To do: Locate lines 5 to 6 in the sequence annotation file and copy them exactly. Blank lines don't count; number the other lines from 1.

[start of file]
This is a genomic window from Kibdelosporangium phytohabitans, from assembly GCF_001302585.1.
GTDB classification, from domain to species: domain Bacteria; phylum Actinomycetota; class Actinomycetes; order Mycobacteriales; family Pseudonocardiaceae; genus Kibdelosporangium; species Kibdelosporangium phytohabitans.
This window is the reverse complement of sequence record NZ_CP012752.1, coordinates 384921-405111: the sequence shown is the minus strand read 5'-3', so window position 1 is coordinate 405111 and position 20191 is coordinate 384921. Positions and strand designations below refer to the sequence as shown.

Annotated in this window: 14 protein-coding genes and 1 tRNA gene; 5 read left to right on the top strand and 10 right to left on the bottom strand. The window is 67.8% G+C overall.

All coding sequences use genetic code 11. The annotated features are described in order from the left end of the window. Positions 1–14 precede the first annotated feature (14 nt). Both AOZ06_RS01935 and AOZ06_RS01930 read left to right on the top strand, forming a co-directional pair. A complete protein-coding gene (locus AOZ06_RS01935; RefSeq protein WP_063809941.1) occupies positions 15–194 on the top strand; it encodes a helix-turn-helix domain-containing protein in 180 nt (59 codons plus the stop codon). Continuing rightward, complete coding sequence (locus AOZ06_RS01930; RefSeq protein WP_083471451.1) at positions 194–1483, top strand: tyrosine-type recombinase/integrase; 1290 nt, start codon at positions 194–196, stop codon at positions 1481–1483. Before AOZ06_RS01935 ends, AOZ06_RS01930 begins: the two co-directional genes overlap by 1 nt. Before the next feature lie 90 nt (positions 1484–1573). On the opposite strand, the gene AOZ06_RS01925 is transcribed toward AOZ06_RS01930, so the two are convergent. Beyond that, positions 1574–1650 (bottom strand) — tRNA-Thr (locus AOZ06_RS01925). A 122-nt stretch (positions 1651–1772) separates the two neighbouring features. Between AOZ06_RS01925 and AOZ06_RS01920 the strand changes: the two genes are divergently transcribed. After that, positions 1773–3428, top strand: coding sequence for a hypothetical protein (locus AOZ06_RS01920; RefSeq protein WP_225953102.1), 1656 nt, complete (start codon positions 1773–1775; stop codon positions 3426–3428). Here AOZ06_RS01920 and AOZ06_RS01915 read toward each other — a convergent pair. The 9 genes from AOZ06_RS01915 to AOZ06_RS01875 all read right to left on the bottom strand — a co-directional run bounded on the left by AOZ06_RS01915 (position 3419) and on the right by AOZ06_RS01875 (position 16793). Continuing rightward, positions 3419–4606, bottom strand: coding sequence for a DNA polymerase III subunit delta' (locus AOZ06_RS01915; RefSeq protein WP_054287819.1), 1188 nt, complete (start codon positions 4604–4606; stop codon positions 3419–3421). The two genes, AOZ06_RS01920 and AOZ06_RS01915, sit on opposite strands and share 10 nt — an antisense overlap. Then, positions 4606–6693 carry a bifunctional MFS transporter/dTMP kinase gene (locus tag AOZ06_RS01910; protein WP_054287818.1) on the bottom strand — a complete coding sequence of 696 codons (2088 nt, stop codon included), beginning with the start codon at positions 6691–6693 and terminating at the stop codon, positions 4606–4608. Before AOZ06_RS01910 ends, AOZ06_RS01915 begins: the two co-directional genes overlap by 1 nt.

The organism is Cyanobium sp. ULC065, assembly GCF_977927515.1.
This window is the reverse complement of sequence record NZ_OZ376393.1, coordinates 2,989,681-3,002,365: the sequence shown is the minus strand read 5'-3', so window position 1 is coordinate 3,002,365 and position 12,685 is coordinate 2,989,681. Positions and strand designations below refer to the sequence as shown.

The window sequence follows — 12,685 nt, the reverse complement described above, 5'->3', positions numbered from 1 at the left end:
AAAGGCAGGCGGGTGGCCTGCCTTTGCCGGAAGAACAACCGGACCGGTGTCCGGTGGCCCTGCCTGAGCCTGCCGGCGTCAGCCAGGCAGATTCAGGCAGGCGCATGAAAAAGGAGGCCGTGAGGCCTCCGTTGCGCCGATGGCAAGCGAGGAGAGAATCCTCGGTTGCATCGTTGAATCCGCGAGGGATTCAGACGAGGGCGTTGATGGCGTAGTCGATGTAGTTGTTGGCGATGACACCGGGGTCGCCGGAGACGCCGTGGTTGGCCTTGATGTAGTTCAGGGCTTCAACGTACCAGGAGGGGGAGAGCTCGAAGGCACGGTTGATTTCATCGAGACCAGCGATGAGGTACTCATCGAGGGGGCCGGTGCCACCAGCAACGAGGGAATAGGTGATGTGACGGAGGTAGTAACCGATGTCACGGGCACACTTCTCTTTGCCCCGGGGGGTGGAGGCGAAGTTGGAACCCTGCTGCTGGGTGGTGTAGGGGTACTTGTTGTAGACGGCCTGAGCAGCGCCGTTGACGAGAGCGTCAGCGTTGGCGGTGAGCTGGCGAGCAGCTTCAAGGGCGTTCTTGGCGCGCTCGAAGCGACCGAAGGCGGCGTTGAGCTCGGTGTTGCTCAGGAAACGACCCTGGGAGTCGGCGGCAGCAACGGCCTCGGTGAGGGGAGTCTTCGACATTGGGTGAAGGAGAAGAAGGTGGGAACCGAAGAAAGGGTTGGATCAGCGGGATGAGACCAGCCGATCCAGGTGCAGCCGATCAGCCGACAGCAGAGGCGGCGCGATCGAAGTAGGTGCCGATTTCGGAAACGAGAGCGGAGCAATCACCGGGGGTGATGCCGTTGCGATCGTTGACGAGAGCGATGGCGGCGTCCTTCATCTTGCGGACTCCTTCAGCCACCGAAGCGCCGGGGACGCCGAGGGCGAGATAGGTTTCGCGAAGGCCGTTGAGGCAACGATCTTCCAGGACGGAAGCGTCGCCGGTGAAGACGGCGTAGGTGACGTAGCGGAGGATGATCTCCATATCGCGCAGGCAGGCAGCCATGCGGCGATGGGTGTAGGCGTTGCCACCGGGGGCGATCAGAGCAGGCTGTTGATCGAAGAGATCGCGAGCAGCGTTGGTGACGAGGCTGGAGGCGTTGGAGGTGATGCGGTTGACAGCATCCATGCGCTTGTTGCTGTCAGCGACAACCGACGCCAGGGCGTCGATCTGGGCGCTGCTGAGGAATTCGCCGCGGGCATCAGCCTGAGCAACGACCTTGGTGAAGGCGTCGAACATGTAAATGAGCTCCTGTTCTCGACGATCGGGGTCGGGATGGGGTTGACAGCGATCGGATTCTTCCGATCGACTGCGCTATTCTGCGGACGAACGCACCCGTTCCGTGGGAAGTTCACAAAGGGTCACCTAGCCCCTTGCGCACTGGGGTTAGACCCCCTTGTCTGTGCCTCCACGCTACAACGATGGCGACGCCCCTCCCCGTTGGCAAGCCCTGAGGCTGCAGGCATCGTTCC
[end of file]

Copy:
All coding sequences use genetic code 11. The annotated features are described in order from the left end of the window. Positions 1–14 precede the first annotated feature (14 nt). Both AOZ06_RS01935 and AOZ06_RS01930 read left to right on the top strand, forming a co-directional pair. A complete protein-coding gene (locus AOZ06_RS01935; RefSeq protein WP_063809941.1) occupies positions 15–194 on the top strand; it encodes a helix-turn-helix domain-containing protein in 180 nt (59 codons plus the stop codon). Continuing rightward, complete coding sequence (locus AOZ06_RS01930; RefSeq protein WP_083471451.1) at positions 194–1483, top strand: tyrosine-type recombinase/integrase; 1290 nt, start codon at positions 194–196, stop codon at positions 1481–1483. Before AOZ06_RS01935 ends, AOZ06_RS01930 begins: the two co-directional genes overlap by 1 nt. Before the next feature lie 90 nt (positions 1484–1573). On the opposite strand, the gene AOZ06_RS01925 is transcribed toward AOZ06_RS01930, so the two are convergent. Beyond that, positions 1574–1650 (bottom strand) — tRNA-Thr (locus AOZ06_RS01925). A 122-nt stretch (positions 1651–1772) separates the two neighbouring features. Between AOZ06_RS01925 and AOZ06_RS01920 the strand changes: the two genes are divergently transcribed. After that, positions 1773–3428, top strand: coding sequence for a hypothetical protein (locus AOZ06_RS01920; RefSeq protein WP_225953102.1), 1656 nt, complete (start codon positions 1773–1775; stop codon positions 3426–3428). Here AOZ06_RS01920 and AOZ06_RS01915 read toward each other — a convergent pair. The 9 genes from AOZ06_RS01915 to AOZ06_RS01875 all read right to left on the bottom strand — a co-directional run bounded on the left by AOZ06_RS01915 (position 3419) and on the right by AOZ06_RS01875 (position 16793). Continuing rightward, positions 3419–4606, bottom strand: coding sequence for a DNA polymerase III subunit delta' (locus AOZ06_RS01915; RefSeq protein WP_054287819.1), 1188 nt, complete (start codon positions 4604–4606; stop codon positions 3419–3421). The two genes, AOZ06_RS01920 and AOZ06_RS01915, sit on opposite strands and share 10 nt — an antisense overlap. Then, positions 4606–6693 carry a bifunctional MFS transporter/dTMP kinase gene (locus tag AOZ06_RS01910; protein WP_054287818.1) on the bottom strand — a complete coding sequence of 696 codons (2088 nt, stop codon included), beginning with the start codon at positions 6691–6693 and terminating at the stop codon, positions 4606–4608. Before AOZ06_RS01910 ends, AOZ06_RS01915 begins: the two co-directional genes overlap by 1 nt.

The organism is Cyanobium sp. ULC065, assembly GCF_977927515.1.